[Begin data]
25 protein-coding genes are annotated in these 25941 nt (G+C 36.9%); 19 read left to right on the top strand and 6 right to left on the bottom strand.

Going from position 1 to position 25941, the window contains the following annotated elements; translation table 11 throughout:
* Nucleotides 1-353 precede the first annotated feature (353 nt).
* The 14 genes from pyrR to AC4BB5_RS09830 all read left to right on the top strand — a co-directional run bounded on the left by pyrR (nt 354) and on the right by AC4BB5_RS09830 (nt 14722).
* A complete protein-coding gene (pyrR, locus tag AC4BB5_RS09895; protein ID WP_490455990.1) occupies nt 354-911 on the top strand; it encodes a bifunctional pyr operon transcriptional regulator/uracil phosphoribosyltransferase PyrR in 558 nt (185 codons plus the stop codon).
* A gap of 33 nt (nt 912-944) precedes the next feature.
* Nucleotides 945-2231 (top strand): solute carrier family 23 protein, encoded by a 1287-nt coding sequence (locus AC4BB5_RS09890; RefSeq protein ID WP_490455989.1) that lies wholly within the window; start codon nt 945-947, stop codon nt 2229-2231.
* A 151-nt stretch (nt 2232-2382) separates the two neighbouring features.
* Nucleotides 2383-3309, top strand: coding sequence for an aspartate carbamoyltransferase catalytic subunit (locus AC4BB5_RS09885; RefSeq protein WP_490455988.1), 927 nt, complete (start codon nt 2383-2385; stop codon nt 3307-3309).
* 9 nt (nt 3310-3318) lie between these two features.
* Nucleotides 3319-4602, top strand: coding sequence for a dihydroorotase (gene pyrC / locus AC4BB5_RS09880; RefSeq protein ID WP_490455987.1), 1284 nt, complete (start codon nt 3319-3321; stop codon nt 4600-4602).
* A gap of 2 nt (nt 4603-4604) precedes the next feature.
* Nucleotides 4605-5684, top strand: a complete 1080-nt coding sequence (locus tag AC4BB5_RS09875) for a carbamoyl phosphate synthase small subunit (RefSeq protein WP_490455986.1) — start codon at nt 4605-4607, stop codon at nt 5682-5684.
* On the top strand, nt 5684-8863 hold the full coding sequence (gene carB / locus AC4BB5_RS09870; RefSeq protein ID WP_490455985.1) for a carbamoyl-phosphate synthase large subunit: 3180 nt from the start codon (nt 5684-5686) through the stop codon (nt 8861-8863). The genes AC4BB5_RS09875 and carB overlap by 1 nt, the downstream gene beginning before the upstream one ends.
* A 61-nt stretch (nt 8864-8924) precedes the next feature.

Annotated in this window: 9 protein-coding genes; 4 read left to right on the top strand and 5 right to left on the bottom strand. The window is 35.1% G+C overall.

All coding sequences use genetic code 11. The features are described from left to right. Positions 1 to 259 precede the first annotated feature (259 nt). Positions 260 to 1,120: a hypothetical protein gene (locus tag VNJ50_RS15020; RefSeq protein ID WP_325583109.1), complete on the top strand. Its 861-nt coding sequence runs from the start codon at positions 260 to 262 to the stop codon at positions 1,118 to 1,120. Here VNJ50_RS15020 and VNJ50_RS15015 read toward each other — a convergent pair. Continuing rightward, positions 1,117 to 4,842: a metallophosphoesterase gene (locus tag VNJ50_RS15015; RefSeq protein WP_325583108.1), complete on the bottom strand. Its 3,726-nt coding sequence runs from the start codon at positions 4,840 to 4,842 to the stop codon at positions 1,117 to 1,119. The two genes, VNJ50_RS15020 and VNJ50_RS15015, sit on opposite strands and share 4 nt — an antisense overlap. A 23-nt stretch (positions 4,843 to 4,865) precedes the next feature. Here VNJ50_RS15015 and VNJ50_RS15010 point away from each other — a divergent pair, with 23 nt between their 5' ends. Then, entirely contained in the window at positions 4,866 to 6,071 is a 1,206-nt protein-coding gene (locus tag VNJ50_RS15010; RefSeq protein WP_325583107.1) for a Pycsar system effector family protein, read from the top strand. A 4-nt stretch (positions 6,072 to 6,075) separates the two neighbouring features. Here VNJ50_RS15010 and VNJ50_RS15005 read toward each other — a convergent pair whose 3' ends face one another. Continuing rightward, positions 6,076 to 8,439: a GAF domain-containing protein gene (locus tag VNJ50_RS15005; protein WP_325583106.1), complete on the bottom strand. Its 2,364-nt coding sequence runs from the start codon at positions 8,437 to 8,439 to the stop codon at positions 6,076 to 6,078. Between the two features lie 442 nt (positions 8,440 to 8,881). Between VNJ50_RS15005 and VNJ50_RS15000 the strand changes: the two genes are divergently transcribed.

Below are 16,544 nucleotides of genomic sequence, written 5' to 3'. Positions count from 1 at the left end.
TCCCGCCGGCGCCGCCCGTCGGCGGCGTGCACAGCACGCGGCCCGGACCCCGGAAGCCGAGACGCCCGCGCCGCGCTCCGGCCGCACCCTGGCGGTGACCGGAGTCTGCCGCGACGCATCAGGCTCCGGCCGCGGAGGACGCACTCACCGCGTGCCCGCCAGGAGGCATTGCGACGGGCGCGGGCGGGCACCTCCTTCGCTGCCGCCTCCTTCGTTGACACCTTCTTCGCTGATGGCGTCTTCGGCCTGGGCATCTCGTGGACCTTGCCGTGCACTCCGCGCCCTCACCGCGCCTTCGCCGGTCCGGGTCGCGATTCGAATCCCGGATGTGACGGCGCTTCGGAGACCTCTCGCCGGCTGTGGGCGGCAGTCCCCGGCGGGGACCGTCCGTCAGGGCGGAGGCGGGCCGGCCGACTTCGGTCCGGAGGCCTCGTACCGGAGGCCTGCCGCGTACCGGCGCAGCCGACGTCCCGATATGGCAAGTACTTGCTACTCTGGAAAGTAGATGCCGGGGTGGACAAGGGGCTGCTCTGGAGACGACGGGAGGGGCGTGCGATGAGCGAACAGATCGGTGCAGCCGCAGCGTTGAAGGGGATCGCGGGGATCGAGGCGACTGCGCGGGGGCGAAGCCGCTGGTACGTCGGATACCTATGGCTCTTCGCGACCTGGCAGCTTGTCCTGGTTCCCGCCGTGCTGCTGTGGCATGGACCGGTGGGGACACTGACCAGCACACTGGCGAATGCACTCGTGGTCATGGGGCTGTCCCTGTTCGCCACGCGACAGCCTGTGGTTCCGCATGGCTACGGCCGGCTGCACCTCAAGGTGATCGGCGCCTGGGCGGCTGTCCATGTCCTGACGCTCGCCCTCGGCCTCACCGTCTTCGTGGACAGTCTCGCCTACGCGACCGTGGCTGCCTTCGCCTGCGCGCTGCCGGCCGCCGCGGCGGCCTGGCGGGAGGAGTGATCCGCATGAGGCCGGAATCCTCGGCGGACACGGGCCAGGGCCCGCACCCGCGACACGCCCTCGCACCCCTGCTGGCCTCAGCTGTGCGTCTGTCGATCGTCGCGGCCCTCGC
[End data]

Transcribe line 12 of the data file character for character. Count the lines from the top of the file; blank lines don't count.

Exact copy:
* A gap of 2 nt (nt 4603-4604) precedes the next feature.